Outside of the Box Thinking

“I read research from the University of Toronto and Harvard that people who are the really creative people, the ones who can think out of the box, usually have some sort of mental illness in their family history. So now I can stop feeling like I’m a big braggart when I say that I’m very creative. It’s my payoff for a family full of mental problems.”

So writes Penelope Trunk (shared by @LindaParriot on Twitter) in her post ‘How to think out of the box’ (read the full post at Penelope’s Trunk blog.) (This also explains why I get those strange looks from people at times . . .)

In assessing the characteristics of those who have become renown out-of-the-box thinkers, Trunk shows how they first must become skilled at thinking inside of the box:

“The thing about thinking out of the box is you have to know where the box is. People think my talent is thinking out of the box. But that’s not it—my talent is finding the box, defining it. I am great at studying the rules. I love rules. The rules are what the box is made of. So here’s a rule: it’s not out of the box if it’s not in the vicinity of the box.

“But most often, people waste their creativity thinking about stuff they know nothing about. So they have no idea if they are in the box or out of the box.

“Here’s a good example: I used to teach freshman writing at Boston University. I received way too many stories about the first time having sex or the first time masturbating. The writers thought they were being daring and original. In fact, they were writing in a long vein of this type of story (On the Road, Rubyfruit Jungle, The Pillow Book, even The Bible.) And the students were writing what was such a common story that graduate students would parody the stories in their free time.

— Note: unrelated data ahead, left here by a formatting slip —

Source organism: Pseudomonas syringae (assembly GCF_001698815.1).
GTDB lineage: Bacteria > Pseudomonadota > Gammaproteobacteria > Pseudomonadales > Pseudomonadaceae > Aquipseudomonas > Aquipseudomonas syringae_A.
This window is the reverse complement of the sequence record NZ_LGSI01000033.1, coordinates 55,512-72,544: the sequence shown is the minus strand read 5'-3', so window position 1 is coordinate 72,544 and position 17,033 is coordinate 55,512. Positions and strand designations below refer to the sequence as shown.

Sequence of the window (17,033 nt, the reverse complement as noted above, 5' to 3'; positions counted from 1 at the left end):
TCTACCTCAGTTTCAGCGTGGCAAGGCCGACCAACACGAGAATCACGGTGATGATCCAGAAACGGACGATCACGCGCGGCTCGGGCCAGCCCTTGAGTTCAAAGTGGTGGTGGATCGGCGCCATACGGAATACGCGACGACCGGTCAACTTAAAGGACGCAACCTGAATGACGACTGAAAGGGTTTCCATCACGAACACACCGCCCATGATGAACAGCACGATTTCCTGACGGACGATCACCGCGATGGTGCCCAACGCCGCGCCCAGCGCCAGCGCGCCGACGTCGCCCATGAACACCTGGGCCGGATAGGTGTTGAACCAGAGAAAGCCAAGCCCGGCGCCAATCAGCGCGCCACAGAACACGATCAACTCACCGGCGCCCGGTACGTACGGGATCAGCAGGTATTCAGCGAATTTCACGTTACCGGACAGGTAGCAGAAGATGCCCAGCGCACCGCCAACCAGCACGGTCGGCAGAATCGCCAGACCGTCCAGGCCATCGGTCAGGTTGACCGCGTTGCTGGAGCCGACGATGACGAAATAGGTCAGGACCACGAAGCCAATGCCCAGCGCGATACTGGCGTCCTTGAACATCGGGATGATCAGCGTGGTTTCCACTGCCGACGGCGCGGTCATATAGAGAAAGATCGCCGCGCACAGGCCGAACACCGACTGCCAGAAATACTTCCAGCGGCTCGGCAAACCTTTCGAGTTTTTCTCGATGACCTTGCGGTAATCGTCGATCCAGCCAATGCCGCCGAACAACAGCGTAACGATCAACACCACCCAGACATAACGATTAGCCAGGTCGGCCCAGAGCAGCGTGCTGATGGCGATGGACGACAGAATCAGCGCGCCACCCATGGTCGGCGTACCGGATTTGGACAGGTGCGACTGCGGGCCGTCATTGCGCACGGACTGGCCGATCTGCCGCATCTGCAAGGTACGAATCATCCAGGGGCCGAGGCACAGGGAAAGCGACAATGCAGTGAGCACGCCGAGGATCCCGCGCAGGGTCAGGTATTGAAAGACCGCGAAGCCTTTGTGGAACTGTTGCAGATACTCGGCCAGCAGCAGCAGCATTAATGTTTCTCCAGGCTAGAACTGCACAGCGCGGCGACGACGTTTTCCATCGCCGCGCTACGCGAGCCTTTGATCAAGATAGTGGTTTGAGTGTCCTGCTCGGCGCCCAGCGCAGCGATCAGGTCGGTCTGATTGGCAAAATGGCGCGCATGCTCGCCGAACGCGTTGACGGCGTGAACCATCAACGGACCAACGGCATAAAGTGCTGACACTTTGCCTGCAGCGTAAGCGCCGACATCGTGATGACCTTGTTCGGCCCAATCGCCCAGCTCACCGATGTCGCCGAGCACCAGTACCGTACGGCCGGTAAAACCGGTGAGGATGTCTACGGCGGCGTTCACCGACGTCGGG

“If the freshmen had been reading literature in the genre where they were trying to write literature, they would have known.”

So, in essence, to truly think outside if the box, I need to immerse myself inside of the box, learn its rules, study the lives of people who live there, and intentionally live there myself.

“Another thing. I get a request every day to write a guest post for this blog. I tell people you can write a guest post if you have a controversial opinion. People honestly have no idea what a controversial opinion is. They give me ideas for stuff that has been said a million times (for example, don’t take a conventional career path).

“It takes tremendous expertise in order to get out of the box. You have to have years thinking about the box, and watching people put things in, and then you have to have an idea that you recognize as fitting near the box but not in it. (Malcolm Gladwell, in his book Outliers, says this process takes 10,000 hours.)”

So I really need to be dedicated if I wish to be creatively unconventional. Or, perhaps, a life lived for so long in the box will count as credit hours in this school-of-the-box and help to fast track me to a more creative and untravelled path of thought.

At least I hope that’s the way it is, because I don’t like the alternative of box-ruled living.


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